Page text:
Collective bargaining as usual

On August 26, the United Auto Workers union received an overwhelming strike mandate from its members employed at General Motors and Ford in Canada. The workers will be in a legal strike position on September 14, the expiry date of their current collective agreement. Bob White, national director of the union, said: "A strike mandate is part of the bargaining process. It tells management we're serious about negotiating. ... I can't speculate at this time [on whether a strike can be averted]. We haven't even got the bargaining process properly going yet" (The Toronto Sun, August 27, 1984, p. 13). The union wants to retrieve benefits it surrendered in the 1982 contract and obtain additional benefits and a wage increase.

Thus it's back to collective bargaining as usual for the UAW. They correctly point out that, since the hard times suffered a few years ago, the three North American auto giants have booked impressive profit figures. But this should be balanced with the knowledge that the automobile companies are currently protected from offshore competition by quotas on Japanese car imports. Secondly, the auto industry soon must invest heavily in new plants, technology and equipment or it will face the same difficulties now plaguing the U.S. steel industry (and the clamour for protection against outside competition will continue). It's clear that now is the time for management and unions to agree to take a long-term view and work together to build a healthy North American automobile industry. Instead, the UAW continues to insist that the immediate interests of the members be given priority. But in the long run, this policy will be self-defeating. Brace yourself for more automobile import quotas, directed especially at the efficient Japanese manufacturers, and for higher prices for North American cars.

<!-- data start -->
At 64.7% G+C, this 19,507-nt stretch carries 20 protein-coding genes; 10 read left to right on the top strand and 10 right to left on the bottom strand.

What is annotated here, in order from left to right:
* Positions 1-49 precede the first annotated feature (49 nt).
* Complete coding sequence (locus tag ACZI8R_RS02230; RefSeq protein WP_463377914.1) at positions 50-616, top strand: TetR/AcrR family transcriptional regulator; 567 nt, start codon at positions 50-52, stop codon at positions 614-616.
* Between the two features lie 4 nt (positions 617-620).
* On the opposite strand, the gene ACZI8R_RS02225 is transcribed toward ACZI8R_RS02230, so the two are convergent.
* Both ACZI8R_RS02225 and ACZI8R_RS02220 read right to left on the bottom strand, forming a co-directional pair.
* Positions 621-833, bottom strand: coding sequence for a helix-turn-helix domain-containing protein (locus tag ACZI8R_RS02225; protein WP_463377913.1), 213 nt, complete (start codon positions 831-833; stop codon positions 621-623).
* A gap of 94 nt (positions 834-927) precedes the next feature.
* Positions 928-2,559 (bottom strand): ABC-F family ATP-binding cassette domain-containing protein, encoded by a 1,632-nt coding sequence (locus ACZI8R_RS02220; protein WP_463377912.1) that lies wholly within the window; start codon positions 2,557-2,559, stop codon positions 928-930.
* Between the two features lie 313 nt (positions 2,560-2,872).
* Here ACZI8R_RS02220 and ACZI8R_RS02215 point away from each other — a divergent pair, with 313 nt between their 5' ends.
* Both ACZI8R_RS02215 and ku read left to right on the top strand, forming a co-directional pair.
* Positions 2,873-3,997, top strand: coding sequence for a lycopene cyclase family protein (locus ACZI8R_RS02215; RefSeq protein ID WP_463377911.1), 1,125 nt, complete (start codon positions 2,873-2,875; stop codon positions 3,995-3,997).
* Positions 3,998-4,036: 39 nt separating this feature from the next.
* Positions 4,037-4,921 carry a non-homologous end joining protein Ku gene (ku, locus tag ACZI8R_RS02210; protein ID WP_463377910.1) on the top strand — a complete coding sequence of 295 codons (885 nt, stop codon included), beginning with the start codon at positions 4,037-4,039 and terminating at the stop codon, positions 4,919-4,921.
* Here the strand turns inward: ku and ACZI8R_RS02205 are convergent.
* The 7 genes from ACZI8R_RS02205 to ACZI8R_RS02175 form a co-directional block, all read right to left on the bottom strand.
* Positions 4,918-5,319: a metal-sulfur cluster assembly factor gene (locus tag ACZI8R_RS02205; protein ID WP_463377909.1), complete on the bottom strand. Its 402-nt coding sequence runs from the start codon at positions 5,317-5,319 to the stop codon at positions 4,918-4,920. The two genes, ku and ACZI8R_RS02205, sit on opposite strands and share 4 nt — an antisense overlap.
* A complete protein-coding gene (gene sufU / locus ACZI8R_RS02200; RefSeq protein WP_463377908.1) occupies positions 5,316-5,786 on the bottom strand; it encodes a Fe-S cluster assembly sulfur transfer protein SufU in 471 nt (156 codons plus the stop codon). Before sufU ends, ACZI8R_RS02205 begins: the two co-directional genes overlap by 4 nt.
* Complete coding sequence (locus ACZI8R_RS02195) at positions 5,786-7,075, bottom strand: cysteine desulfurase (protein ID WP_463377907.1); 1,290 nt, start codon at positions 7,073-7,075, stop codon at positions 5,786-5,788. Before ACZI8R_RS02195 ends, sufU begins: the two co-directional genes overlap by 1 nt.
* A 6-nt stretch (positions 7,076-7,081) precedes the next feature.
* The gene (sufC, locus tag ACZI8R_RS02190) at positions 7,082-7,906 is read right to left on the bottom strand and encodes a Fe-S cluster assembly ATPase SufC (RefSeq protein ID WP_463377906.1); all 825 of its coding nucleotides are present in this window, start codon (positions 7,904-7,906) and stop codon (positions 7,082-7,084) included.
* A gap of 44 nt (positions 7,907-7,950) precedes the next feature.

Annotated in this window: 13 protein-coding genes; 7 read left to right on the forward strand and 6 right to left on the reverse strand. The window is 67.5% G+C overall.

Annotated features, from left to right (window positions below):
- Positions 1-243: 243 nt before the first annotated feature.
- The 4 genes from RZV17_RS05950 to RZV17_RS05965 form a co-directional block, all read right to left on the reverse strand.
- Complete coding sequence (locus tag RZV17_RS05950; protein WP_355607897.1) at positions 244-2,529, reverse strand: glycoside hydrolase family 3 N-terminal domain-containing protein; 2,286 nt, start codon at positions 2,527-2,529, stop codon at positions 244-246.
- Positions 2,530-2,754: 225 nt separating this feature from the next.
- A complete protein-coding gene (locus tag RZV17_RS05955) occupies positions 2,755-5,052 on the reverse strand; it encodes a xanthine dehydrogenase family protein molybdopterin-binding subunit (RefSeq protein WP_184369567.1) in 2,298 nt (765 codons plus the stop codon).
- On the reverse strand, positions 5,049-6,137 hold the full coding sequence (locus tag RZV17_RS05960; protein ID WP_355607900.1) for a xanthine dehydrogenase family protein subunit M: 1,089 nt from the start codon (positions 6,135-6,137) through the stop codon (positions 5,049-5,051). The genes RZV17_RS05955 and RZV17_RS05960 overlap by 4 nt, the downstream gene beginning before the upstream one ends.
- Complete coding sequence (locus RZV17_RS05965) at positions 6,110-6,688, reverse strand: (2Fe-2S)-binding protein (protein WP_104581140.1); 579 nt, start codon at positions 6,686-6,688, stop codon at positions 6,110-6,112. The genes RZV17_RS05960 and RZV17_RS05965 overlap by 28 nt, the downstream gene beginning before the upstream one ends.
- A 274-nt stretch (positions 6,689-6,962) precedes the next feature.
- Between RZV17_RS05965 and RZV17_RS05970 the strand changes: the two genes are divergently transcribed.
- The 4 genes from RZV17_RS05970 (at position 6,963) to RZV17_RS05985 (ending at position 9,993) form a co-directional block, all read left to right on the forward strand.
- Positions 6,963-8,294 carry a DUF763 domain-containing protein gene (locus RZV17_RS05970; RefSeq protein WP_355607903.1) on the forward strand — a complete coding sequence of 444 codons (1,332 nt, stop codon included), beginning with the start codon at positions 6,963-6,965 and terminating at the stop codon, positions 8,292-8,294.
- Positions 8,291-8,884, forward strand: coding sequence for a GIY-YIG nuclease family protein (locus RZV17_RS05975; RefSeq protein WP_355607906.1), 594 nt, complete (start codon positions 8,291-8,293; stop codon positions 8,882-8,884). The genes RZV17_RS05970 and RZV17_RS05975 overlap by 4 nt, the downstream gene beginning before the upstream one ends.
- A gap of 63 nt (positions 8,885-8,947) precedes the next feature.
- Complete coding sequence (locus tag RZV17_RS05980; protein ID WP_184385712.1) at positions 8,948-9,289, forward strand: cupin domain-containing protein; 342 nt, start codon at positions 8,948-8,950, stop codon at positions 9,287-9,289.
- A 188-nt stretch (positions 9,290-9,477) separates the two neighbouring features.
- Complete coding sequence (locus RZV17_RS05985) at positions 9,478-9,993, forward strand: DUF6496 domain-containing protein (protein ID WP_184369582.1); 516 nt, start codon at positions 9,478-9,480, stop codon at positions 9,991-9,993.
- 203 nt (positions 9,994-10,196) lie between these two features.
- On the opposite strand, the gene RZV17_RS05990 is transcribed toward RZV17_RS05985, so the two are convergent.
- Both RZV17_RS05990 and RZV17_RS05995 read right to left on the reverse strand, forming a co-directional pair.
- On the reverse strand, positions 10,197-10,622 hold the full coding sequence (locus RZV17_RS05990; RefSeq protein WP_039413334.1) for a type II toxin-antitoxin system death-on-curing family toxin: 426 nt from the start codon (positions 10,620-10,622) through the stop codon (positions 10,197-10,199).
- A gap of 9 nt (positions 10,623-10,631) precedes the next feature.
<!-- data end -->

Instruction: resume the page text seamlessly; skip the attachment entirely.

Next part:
Harry Antonides
 
Harry Antonides

Harry Antonides came to Canada in 1948, initially working as a farm hand and railway labourer. After over a decade working in a chemical plant in Sarnia, Ontario, Harry joined the newly forming Christian Labour Association of Canada (CLAC) in 1962 as a field representative. By 1970 Harry became director of research and education. In 1974, he was a founding member of the Work Research Foundation (now Cardus) and publisher of their sole publication, Comment magazine. A prolific writer and dynamic speaker, Harry delivered lectures all over North America and published numerous articles, reviews, and essays. He is author of several books on Christianity, labour, and economics, including Multinationals and the Peacable Kingdom (1978) and Stones for Bread: The Social Gospel and its Contemporary Legacy (1985). Harry is retired and lives with his wife Janet in Willowdale, Ontario.